Spoken Here: Travels Among Threatened Languages. By Mark Abley (2003)

The Last Speakers: The Quest to Save the World’s Most Endangered Languages. by K. David Harrison (2010)

Through the Language Glass: Why the World Looks Different in Other Languages. By Guy Deutscher (2010)

Vanishing Voices: the Extinction of the World’s Languages. By Daniel Nettle and Suzanne Romaine (2000)

When Languages Die. By K. David Harrison (2007)
Key guides for individuals and communities working on language revitalization include:

Bringing Our Languages Home: Language Revitalization for Families. Edited by Leanne Hinton (2013)

Can Threatened Languages Be Saved? Reversing Language Shift, Revisited: A 21st Century Perspective. Edited by Joshua Fishman (2001)

How to Keep Your Language Alive: A Commonsense Approach to One-on-One Language Learning. By Leanne Hinton with Matt Vera and Nancy Steele (2002)

Language Endangerment and Language Revitalization. By Tasaku Tsunoda (2006)

Revitalizing Indigenous Languages (full text free online). Edited by Jon Reyhner (1999)

Saving Languages: An Introduction to Language Revitalization. by Lenore A. Grenoble and Lindsay J. Whaley (2006)

Teaching Indigenous Languages (full text free online). Edited by Jon Reyhner (1997)

The Green Book of Language Revitalization in Practice. By Kenneth Hale and Leanne Hinton (2001)
The following books are geared towards linguists interested in the theory and practice of language documentation:
Documenting Endangered Languages: Achievements and Perspectives. Edited by Geoffrey Haig, Nicole Nau, Stefan Schnell, Claudia Wegener (2011)

Essentials of Language Documentation. Berlin, New York: Mouton de Gruyter. (full text free online) Edited by Jost Gippert, Nikolaus P. Himmelmann and Ulrike Mosel (2006)

Field Linguistics: a Beginner’s Guide. By Terry Crowley (2007)

Language Diversity Endangered. Edited by Matthias Brenzinger (2007)

Language Documentation: Practice and Values. Edited by Lenore Grenoble and N. Louanna Furbee (2010)

Linguistic Fieldwork: a Practical Guide. By Claire Bowern (2008)

The Cambridge Handbook of Endangered Languages. Edited by Peter K. Austin and Julia Sallabank (2011)



Films that have covered endangered languages include The Linguists (2008), In Languages We Live (2005), Men of Words (2010), and Bob Holman’s previous films on endangered languages and poetry traditions.

CoLang Institute for Collaborative Language Research: field methods training workshop, recently held every two years in North America, pairing linguists and language activists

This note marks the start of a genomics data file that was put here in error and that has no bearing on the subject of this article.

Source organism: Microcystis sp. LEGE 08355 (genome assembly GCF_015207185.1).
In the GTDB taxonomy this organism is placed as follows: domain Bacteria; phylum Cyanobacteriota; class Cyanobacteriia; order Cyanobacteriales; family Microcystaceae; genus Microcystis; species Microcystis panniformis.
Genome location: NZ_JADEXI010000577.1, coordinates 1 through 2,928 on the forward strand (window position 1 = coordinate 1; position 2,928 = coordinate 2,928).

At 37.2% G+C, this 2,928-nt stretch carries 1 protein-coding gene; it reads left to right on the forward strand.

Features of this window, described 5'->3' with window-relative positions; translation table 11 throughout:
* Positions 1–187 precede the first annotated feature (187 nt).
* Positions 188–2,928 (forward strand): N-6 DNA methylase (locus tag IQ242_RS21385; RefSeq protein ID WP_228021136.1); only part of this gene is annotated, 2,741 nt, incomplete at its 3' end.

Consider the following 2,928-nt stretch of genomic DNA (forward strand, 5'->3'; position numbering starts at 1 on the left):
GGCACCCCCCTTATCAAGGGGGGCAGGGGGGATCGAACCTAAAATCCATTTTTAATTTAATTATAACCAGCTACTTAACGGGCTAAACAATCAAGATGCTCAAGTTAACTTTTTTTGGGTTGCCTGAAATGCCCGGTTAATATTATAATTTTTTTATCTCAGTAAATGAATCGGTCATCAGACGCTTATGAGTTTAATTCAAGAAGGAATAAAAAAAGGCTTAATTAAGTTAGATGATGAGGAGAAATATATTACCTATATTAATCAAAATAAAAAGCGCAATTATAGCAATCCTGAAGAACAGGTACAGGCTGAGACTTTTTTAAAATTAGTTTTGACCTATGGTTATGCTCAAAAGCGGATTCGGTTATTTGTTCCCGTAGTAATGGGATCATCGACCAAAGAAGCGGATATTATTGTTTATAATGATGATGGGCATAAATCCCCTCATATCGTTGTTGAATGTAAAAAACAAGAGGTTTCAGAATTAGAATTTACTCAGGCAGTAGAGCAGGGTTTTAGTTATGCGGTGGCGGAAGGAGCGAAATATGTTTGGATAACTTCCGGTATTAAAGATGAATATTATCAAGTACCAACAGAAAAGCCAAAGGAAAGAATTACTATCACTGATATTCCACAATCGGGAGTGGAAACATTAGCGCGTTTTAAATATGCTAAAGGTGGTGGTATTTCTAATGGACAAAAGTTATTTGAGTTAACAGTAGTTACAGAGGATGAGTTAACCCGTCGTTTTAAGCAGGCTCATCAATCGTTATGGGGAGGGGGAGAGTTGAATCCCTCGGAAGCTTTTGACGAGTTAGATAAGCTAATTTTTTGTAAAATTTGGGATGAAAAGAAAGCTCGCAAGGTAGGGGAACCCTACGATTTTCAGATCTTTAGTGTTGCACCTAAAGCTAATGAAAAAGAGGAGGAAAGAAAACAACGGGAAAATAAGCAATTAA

Endangered Languages listserv: forum for linguists with announcements or questions on endangered language issues

Gwybodiadur: directory of information on Welsh-language resources

Indigenous Languages and Technology listserv: discussion forum for activists, teachers, linguists, and others to discuss the intersection of language revitalization and technology
Indigenous Tweets: project tracking and analyzing the increasing use of indigenous languages on Twitter and other social media sites

Isuma: indigenous online television from the First Nations of Canada, now providing access to 5000 films in over 50 languages

Khonsay: A Poem of Many Tongues: Text and video of a poem where each line is from a different endangered or minority language, created by Bob Holman and Steve Zeitlin of City Lore, the urban folklore center in New York.

Kualono: Hawaiian language studies guide from the University of Hawaiʻi Hilo’s College of Hawaiian Language, Ka Haka ʻUla O Keʻelikōlani

Language Keepers: project combining linguistics, documentary video, and community outreach to address language endangerment and the decline of public speaking in particular, piloted with the Passamaquoddy and Maliseet people of Eastern Maine and New Brunswick, Canada.

Mawng Dictionary Project(at the Endangered Languages Archive): browsable but restricted access recordings from the most commonly used Aboriginal language on Goulburn Island, Australia, shown in Language Matters

Say No More (New York Times, 2004): feature article on the last six speakers of Kawesqar on a remote island in Patagonia, southern Chile

Who Speaks Wukchumni? (New York Times, 2014): short documentary on last Wukchumni speaker Marie Wilcox, who is tirelessly editing a dictionary of the language